Longevity

      Cissus verticillata is a perennial fast-growing vine (Acevedo-Rodríguez, 2005).

      Environmental Requirements

      Cissus verticillata grows in a wide range of climates and soil types at elevations from near sea level up to 1800 m (Lombardi, 2000; Acevedo, 2005; Vibrans, 2009).

      Climate

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      ClimateStatusDescriptionRemark
      Af - Tropical rainforest climate Preferred > 60mm precipitation per month
      Am - Tropical monsoon climate Preferred Tropical monsoon climate ( < 60mm precipitation driest month but > (100 - [total annual precipitation(mm}/25]))
      As - Tropical savanna climate with dry summer Preferred < 60mm precipitation driest month (in summer) and < (100 - [total annual precipitation{mm}/25])
      Aw - Tropical wet and dry savanna climate Preferred < 60mm precipitation driest month (in winter) and < (100 - [total annual precipitation{mm}/25])
      Cw - Warm temperate climate with dry winter Tolerated Warm temperate climate with dry winter (Warm average temp. > 10°C, Cold average temp. > 0°C, dry winters)

      Latitude/Altitude Ranges

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      Latitude North (°N)Latitude South (°S)Altitude Lower (m)Altitude Upper (m)
      35 40

      Rainfall Regime

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      Bimodal
      Summer
      Uniform
      Winter

      Soil Tolerances

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      Soil texture

      • heavy
      • light
      • medium

      Natural enemies

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      Natural enemyTypeLife stagesSpecificityReferencesBiological control inBiological control on
      Maconellicoccus hirsutus Herbivore Fruits|pods; Plants|Growing point; Plants|Leaves not specific

      Notes on Natural Enemies

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      Cissus verticillata plants are affected by the parasitic fungus Mycosyrinx cissi, which causes the inflorescences to become deformed, producing numerous sterile branches (Acevedo-Rodríguez, 2005). C. verticillata has been reported as a host for the pink hibiscus mealybug (PHMB) Maconellicoccus hirsutus, a serious economic threat to agriculture, forestry and the nursery industry in most tropical areas worldwide (Sagarra and Peterkin, 1999; Meyerdirk et al., 2001). In the Caribbean, biological control using the predatory beetle Cryptolaemus montrouzieri and the parasitoid Anagyrus kamali, was highly effective in bringing the PHMB populations under control (Sagarra and Peterkin, 1999).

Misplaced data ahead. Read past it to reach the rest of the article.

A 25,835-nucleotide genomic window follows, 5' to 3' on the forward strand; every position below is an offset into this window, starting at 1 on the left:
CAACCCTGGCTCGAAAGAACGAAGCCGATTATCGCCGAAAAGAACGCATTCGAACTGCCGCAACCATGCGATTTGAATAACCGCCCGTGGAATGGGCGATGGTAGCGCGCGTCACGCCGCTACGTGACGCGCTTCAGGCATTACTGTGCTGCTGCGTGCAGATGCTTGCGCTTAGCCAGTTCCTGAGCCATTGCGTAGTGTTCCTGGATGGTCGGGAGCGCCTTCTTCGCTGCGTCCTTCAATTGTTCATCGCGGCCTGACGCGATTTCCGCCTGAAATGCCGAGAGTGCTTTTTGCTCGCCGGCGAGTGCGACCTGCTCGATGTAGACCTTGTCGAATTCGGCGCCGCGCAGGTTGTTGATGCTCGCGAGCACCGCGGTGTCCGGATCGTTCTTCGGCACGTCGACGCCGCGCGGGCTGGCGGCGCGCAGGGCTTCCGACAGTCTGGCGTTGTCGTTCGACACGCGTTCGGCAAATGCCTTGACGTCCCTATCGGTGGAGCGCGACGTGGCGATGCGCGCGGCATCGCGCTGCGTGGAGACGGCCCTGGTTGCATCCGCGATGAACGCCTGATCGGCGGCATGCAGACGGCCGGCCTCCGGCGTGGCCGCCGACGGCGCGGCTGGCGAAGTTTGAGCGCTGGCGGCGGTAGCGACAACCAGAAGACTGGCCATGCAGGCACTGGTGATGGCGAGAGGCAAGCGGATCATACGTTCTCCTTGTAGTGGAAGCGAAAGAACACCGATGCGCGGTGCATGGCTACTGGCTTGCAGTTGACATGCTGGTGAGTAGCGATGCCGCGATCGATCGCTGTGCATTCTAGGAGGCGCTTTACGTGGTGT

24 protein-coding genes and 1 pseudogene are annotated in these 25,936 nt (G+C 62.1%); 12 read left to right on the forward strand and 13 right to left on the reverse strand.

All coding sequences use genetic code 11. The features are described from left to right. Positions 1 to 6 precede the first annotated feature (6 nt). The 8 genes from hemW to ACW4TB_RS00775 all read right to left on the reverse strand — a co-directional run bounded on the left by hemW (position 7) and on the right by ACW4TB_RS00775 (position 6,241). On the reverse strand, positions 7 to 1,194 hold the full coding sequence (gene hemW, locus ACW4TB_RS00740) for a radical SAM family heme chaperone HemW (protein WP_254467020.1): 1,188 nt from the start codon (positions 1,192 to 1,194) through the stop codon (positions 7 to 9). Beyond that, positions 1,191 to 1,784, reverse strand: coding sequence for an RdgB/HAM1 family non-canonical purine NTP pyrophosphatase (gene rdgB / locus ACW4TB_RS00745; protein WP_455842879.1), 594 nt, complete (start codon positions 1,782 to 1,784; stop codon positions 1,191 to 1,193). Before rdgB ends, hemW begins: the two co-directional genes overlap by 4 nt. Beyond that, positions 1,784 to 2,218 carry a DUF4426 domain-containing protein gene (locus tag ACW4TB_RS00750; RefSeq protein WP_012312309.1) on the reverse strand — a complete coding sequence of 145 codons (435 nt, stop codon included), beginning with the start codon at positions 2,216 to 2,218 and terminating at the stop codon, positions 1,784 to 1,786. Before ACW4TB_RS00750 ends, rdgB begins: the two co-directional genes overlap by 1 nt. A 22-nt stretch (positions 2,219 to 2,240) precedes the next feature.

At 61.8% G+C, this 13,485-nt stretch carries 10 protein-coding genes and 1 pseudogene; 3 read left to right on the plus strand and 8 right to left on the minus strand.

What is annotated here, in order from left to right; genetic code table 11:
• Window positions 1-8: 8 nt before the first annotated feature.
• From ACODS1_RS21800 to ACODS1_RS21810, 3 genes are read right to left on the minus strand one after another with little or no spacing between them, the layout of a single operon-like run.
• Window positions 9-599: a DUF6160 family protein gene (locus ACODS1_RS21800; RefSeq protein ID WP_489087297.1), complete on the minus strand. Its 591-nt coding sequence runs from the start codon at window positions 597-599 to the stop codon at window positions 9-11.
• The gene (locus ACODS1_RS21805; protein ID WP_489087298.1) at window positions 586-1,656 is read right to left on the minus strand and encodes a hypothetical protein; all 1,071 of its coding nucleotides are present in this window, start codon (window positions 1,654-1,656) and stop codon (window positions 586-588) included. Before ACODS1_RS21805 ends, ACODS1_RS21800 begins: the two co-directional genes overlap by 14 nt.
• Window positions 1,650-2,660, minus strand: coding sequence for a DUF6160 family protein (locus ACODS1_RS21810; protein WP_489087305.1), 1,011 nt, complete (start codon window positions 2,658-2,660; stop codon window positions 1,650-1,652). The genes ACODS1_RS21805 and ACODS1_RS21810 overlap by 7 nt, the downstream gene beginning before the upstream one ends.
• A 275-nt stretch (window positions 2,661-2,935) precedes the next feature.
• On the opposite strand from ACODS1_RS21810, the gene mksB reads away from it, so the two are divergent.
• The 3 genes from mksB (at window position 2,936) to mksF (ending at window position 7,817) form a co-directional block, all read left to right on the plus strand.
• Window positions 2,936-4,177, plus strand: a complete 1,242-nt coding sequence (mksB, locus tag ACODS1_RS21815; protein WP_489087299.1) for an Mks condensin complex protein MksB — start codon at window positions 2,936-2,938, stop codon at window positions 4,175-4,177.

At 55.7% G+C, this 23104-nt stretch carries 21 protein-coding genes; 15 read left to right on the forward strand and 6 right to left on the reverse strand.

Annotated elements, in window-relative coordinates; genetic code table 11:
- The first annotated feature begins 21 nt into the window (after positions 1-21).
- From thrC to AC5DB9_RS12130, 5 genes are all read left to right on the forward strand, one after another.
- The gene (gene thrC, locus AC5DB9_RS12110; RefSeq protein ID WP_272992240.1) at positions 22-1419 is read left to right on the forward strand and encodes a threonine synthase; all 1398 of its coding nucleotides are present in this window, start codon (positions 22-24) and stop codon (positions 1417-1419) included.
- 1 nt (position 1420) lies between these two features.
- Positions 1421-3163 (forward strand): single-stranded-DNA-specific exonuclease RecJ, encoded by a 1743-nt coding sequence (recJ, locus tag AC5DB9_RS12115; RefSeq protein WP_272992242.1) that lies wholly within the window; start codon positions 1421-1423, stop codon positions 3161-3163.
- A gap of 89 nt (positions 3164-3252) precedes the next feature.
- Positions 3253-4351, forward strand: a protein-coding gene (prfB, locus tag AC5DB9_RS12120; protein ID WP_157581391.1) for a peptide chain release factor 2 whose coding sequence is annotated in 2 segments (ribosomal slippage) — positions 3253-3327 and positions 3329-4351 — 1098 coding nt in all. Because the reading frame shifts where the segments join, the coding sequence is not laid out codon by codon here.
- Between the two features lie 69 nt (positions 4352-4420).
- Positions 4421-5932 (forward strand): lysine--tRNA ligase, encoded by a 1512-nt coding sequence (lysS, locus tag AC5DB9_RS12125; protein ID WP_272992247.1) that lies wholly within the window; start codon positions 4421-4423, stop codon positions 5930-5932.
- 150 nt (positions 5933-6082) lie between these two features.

In Florida, C. verticillata is the only verified host plant of the weevil Eurhinus magnificus which completes its entire life cycle within it; eggs are laid within the stem where the larvae hatch and feed. The larvae complete five instars within a gall formed at the site of oviposition before pupating. Adults emerge from the host plant gall to feed on C. verticillata, mate and oviposit (Ulmer et al., 2007).

      In Trinidad, C. verticillata (as C. scyiodes) is listed as a food plant for the forest grasshopper Coscineuta virens (McComie, 1994).

      Means of Movement and Dispersal

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      Cissus verticillata spreads by seeds and vegetatively via rooting from stem fragments and broken offshoots. The fleshy fruits are dispersed mostly by birds (French et al., 2003; Smith, 2010).